Title:
Anti-blinding safety feature for projection systems
Kind Code:
A1


Abstract:
A method for projecting an image projects, optically, an image on a display surface. A presence of a person in a region of projection is detected and a brightness of the image is reduced in response to detecting the presence of the person in the region of projection.



Inventors:
Dietz, Paul H. (Hopkinton, MA, US)
Lee, Johnny Chung (Pittsburgh, PA, US)
Application Number:
11/048545
Publication Date:
08/03/2006
Filing Date:
02/01/2005
Primary Class:
Other Classes:
353/28
International Classes:
G03B21/00
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Primary Examiner:
DOWLING, WILLIAM C
Attorney, Agent or Firm:
MITSUBISHI ELECTRIC RESEARCH LABORATORIES, INC. (CAMBRIDGE, MA, US)
Claims:
1. A projector system, comprising: means for projecting, optically, an image on a display surface; means for detecting a presence of a person in a region of projection; and means for reducing a brightness of the image in response to the detected presence of the person in the region of projection.

2. The projector system of claim 1, in which the projected image is a video.

3. The projector system of claim 1, in which the detector is a passive infrared motion sensor.

4. The projector system of claim 1, in which a spectrum of energy sensed by the means for sensing is exclusive of a spectrum of energy that is output by the means for projecting.

5. The projector system of claim 1, in which an area of a field of view of the display surface is substantially equal to an area of sensing.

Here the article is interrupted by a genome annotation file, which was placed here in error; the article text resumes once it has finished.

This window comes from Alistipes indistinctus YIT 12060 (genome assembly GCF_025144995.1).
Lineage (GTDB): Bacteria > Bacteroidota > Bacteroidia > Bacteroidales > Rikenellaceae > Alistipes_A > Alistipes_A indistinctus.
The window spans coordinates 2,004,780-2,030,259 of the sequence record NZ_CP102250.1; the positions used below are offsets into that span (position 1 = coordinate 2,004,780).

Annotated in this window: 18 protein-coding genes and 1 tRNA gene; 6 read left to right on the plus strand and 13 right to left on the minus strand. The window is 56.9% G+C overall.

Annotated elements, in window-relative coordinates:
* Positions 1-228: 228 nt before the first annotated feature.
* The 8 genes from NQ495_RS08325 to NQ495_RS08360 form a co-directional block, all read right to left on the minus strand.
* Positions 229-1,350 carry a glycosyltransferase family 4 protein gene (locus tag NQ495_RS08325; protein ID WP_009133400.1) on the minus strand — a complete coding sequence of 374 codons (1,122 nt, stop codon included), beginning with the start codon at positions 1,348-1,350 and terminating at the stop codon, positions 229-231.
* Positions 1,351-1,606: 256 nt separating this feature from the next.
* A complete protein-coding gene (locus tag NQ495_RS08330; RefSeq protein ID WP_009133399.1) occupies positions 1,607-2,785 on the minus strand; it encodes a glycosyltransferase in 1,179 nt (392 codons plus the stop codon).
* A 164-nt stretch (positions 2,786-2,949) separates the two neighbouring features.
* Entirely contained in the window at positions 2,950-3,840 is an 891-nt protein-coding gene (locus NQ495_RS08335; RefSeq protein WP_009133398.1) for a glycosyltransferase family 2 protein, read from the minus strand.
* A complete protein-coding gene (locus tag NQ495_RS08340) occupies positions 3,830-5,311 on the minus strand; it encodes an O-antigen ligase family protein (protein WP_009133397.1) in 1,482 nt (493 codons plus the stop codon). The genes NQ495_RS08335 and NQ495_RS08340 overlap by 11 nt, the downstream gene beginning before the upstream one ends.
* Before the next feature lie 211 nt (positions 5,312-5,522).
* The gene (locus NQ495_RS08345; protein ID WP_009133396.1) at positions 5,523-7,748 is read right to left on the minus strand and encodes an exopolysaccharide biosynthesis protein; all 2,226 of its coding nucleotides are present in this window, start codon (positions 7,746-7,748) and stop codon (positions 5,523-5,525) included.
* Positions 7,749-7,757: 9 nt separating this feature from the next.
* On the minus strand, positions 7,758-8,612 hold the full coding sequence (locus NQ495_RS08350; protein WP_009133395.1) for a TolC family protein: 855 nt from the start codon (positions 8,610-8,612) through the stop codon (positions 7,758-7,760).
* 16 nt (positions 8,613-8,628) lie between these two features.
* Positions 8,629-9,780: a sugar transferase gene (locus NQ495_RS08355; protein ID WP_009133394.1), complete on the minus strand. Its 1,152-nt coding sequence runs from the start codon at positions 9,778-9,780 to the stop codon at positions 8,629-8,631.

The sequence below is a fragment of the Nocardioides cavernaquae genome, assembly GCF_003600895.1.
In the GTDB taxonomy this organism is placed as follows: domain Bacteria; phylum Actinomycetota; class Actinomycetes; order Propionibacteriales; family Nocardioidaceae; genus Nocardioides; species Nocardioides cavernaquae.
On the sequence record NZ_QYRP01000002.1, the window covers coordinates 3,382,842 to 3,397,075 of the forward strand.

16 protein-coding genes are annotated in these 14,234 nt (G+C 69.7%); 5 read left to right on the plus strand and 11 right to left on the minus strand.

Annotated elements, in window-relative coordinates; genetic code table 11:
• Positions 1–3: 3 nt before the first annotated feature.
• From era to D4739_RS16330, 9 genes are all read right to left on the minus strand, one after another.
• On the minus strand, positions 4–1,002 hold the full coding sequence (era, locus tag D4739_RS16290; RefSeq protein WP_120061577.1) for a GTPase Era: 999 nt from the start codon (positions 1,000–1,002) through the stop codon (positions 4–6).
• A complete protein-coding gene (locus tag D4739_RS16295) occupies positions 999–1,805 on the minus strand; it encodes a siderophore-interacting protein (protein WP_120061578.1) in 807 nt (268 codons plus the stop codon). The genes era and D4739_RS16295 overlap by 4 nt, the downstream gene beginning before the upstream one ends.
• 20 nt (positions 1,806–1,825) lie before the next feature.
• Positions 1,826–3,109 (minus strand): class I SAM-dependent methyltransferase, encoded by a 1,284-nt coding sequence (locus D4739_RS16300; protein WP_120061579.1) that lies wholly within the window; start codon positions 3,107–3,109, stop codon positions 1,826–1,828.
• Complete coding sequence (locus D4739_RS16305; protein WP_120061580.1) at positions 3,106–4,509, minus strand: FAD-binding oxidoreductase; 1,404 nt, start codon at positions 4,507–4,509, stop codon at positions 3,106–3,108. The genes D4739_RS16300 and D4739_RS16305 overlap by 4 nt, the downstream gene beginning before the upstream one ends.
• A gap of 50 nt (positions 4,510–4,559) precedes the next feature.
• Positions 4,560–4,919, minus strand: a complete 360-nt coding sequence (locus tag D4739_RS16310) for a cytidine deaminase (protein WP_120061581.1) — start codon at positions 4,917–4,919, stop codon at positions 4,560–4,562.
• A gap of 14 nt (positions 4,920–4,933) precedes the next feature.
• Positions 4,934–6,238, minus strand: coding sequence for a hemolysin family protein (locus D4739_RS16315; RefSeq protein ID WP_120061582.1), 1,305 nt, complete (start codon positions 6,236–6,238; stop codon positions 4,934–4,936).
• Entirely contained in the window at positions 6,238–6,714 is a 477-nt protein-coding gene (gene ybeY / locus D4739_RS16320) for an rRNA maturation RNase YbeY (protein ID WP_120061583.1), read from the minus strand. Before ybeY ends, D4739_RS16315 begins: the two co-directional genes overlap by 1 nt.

6. The projector system of claim 1, in which the brightness of the image is increased if an absence of the person is detected.

7. The projector system of claim 1, in which the reducing is according to a dimming function expressed as light intensity over time.

8. The projector system of claim 7, in which the brightness, after the reducing, projects a residual image on the display surface.

9. The projector system of claim 8, in which the residual image has an intensity that is 10% of the projected image.

10. The projector system of claim 7, in which the dimming function is a linear ramping function.

11. The projector system of claim 7, in which the dimming function is an exponential curve.

12. A projector system, comprising: a projector configured to project, optically, an image on a display surface; a sensor configured to detect a presence of a person in a region of projection; and means for reducing a brightness of the image in response to the detected presence of the person in the region of projection.

13. A method for projecting an image, comprising: projecting, optically, an image on a display surface; detecting a presence of a person in a region of projection; and reducing a brightness of the image in response to detecting the presence of the person in the region of projection.

Description: